What Not To Do On Stage
(1) Tuning Up During A Performance
Forcing your audience to listen to you fail to tune a guitar is cringeworthy but obliviously playing an entire set totally out of tune is like watching a chef trying to cook a Soufflé whilst the kitchen is on fire. Use a pedal tuner to mute your guitar signal to tune silently. Drummers like to remind all that they need to tune the drum kit to itself; to which their band members laugh with “Whatever, just keep hitting things in time; as if you’d know what key our songs are in”.

(2) Play Unrehearsed Material
If you write an outstanding song in the BOTB dressing room then it doesn’t guarantee it’s smart to include it on the set list; especially if later you’re all nervously eyeballing each other throughout like a boss eyed orchestra totally unfamiliar with it. Performance is also criticised in these competitions so the tunes you’re confident with make the most sense to play.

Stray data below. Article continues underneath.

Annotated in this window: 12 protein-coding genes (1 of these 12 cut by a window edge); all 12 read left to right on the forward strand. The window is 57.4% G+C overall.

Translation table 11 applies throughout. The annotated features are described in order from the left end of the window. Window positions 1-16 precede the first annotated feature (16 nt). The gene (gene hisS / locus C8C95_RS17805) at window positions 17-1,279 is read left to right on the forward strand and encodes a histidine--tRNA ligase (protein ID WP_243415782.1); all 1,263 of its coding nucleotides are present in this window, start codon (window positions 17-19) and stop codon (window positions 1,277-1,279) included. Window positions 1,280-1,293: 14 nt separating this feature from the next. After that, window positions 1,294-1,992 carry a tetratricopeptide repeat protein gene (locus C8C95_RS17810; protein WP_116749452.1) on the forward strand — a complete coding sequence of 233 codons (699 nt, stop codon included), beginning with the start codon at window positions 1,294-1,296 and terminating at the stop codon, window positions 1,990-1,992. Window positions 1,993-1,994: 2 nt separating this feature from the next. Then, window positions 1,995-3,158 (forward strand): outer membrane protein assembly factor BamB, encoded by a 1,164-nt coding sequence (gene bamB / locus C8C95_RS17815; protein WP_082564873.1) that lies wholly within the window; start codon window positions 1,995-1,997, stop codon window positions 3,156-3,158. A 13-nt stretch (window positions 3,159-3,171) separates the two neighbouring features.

(3) Offend The Spectators
Singers waffling in between songs heavily reduces your set time but them using it as an opportunity to deliver a risky taboo speech with potential to insult the audience is a huge gamble. Reading the room and connecting with a crowd is important and a vital part of entertaining; however if you have charisma overload then there’s also a danger of upstaging your own songs if they’re plain or average sounding.

Judges